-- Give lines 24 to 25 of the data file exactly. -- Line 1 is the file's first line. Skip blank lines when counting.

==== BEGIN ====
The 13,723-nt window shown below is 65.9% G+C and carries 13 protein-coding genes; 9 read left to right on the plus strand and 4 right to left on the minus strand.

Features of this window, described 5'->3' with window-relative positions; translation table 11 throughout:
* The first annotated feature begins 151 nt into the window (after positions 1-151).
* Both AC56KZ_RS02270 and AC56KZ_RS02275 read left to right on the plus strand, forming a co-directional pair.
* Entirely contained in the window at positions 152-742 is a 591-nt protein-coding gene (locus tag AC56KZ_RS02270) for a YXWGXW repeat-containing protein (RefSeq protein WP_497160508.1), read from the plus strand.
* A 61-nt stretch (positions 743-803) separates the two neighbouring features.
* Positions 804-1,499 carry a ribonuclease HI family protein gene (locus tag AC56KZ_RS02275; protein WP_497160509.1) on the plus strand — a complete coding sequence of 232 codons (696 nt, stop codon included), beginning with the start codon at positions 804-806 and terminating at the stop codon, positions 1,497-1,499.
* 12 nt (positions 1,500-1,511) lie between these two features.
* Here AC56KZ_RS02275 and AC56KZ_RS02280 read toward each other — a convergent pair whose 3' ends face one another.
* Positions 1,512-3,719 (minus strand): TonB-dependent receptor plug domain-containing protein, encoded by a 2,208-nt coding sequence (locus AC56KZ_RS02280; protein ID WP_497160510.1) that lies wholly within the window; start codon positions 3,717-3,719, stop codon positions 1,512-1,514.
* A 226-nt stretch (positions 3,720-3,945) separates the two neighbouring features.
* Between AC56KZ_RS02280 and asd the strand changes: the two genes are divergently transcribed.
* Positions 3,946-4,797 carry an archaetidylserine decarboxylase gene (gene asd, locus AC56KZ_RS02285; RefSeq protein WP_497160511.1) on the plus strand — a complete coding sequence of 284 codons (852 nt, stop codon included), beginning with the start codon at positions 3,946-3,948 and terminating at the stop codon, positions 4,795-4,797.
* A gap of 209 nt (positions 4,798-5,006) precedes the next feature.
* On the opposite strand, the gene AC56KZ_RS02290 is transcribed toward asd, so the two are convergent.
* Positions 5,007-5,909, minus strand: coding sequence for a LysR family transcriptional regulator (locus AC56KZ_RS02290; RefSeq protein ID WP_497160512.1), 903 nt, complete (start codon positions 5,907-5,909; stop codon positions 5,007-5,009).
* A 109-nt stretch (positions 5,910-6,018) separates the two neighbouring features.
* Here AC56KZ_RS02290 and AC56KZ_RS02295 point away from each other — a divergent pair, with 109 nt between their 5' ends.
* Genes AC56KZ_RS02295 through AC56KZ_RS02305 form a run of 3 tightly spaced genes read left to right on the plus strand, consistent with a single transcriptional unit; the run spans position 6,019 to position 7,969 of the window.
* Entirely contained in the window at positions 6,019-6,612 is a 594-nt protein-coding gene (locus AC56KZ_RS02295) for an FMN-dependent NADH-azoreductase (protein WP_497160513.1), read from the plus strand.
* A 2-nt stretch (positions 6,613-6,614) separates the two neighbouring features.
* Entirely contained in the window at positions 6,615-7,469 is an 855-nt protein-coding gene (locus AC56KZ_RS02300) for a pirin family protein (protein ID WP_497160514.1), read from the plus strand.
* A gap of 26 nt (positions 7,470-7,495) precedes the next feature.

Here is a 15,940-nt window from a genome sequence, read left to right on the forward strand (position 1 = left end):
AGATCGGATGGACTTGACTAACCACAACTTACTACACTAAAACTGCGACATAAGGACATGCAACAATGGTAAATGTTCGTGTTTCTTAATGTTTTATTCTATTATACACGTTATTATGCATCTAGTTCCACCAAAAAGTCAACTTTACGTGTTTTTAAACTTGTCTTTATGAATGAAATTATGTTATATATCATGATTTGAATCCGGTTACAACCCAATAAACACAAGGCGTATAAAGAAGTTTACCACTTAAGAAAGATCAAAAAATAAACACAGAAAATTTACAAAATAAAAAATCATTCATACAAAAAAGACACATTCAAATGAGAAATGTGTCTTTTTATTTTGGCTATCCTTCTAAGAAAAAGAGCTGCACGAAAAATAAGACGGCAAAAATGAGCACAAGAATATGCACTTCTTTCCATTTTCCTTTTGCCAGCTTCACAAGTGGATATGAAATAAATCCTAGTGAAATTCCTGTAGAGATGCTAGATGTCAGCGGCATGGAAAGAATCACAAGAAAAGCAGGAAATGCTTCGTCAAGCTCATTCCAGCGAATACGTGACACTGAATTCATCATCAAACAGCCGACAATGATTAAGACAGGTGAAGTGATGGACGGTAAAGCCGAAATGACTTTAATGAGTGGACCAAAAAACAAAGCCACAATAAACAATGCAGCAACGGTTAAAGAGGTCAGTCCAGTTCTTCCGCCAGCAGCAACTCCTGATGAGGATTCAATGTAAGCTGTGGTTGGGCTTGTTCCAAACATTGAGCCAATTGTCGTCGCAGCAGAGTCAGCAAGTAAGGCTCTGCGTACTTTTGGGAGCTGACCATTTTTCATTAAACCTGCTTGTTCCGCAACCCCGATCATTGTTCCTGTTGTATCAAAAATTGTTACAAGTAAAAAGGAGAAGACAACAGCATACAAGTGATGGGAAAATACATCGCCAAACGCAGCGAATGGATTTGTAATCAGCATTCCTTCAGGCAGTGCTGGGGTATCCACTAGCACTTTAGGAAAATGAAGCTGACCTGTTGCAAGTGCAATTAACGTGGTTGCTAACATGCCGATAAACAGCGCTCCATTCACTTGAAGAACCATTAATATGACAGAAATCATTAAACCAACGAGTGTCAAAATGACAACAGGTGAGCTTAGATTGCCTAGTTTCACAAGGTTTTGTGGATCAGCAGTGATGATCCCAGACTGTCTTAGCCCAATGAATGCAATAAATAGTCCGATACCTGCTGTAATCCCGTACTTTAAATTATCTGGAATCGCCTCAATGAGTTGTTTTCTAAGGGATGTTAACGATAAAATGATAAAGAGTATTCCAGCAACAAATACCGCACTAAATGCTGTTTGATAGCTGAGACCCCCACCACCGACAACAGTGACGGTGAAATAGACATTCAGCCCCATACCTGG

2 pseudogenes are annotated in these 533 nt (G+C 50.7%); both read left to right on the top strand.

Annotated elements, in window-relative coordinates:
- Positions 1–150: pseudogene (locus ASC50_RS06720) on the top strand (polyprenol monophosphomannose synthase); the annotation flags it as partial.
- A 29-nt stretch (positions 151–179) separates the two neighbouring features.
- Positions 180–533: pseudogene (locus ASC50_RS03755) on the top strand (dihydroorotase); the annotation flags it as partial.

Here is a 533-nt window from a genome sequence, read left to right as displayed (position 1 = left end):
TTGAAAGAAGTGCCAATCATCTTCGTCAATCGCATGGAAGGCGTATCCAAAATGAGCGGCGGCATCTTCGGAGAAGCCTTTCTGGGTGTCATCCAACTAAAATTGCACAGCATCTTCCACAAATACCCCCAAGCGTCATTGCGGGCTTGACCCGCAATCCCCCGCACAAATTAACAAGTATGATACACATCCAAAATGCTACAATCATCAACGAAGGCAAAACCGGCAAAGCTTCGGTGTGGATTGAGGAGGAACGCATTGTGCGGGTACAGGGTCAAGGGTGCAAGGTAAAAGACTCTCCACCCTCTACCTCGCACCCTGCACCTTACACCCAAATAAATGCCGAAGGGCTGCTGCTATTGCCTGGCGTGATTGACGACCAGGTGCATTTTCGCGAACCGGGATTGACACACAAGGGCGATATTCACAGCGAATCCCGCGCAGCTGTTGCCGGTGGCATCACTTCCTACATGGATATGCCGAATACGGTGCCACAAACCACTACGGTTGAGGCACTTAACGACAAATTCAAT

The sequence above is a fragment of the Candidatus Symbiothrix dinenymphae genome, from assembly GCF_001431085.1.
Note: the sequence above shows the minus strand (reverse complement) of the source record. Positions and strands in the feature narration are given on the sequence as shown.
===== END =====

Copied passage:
Here is a 15,940-nt window from a genome sequence, read left to right on the forward strand (position 1 = left end):
AGATCGGATGGACTTGACTAACCACAACTTACTACACTAAAACTGCGACATAAGGACATGCAACAATGGTAAATGTTCGTGTTTCTTAATGTTTTATTCTATTATACACGTTATTATGCATCTAGTTCCACCAAAAAGTCAACTTTACGTGTTTTTAAACTTGTCTTTATGAATGAAATTATGTTATATATCATGATTTGAATCCGGTTACAACCCAATAAACACAAGGCGTATAAAGAAGTTTACCACTTAAGAAAGATCAAAAAATAAACACAGAAAATTTACAAAATAAAAAATCATTCATACAAAAAAGACACATTCAAATGAGAAATGTGTCTTTTTATTTTGGCTATCCTTCTAAGAAAAAGAGCTGCACGAAAAATAAGACGGCAAAAATGAGCACAAGAATATGCACTTCTTTCCATTTTCCTTTTGCCAGCTTCACAAGTGGATATGAAATAAATCCTAGTGAAATTCCTGTAGAGATGCTAGATGTCAGCGGCATGGAAAGAATCACAAGAAAAGCAGGAAATGCTTCGTCAAGCTCATTCCAGCGAATACGTGACACTGAATTCATCATCAAACAGCCGACAATGATTAAGACAGGTGAAGTGATGGACGGTAAAGCCGAAATGACTTTAATGAGTGGACCAAAAAACAAAGCCACAATAAACAATGCAGCAACGGTTAAAGAGGTCAGTCCAGTTCTTCCGCCAGCAGCAACTCCTGATGAGGATTCAATGTAAGCTGTGGTTGGGCTTGTTCCAAACATTGAGCCAATTGTCGTCGCAGCAGAGTCAGCAAGTAAGGCTCTGCGTACTTTTGGGAGCTGACCATTTTTCATTAAACCTGCTTGTTCCGCAACCCCGATCATTGTTCCTGTTGTATCAAAAATTGTTACAAGTAAAAAGGAGAAGACAACAGCATACAAGTGATGGGAAAATACATCGCCAAACGCAGCGAATGGATTTGTAATCAGCATTCCTTCAGGCAGTGCTGGGGTATCCACTAGCACTTTAGGAAAATGAAGCTGACCTGTTGCAAGTGCAATTAACGTGGTTGCTAACATGCCGATAAACAGCGCTCCATTCACTTGAAGAACCATTAATATGACAGAAATCATTAAACCAACGAGTGTCAAAATGACAACAGGTGAGCTTAGATTGCCTAGTTTCACAAGGTTTTGTGGATCAGCAGTGATGATCCCAGACTGTCTTAGCCCAATGAATGCAATAAATAGTCCGATACCTGCTGTAATCCCGTACTTTAAATTATCTGGAATCGCCTCAATGAGTTGTTTTCTAAGGGATGTTAACGATAAAATGATAAAGAGTATTCCAGCAACAAATACCGCACTAAATGCTGTTTGATAGCTGAGACCCCCACCACCGACAACAGTGACGGTGAAATAGACATTCAGCCCCATACCTGG